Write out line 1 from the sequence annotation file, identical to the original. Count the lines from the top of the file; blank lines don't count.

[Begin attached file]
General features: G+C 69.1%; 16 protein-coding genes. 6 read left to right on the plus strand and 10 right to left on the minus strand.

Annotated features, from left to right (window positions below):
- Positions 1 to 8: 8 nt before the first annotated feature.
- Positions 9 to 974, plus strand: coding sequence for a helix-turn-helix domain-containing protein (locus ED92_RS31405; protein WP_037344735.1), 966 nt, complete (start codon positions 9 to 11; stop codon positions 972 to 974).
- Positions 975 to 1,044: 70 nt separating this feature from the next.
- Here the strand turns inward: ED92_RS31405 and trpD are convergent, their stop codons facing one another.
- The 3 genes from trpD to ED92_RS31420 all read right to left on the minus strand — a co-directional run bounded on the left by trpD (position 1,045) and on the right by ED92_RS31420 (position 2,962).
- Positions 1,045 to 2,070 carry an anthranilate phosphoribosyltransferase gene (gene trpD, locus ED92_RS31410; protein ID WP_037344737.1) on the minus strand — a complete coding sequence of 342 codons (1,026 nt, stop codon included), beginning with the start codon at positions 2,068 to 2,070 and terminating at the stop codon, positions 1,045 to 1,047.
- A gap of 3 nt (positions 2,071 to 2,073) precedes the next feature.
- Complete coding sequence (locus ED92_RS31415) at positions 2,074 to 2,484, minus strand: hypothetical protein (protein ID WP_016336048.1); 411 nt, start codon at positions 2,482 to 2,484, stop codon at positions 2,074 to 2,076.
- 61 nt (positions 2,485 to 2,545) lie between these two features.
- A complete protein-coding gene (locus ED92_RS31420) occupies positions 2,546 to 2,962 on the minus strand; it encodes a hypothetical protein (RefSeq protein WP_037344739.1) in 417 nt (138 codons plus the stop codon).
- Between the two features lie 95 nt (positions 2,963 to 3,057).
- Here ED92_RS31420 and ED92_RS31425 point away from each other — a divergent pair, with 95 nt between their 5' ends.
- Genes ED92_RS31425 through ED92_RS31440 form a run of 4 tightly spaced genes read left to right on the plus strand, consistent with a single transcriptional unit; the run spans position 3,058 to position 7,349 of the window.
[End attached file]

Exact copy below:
General features: G+C 69.1%; 16 protein-coding genes. 6 read left to right on the plus strand and 10 right to left on the minus strand.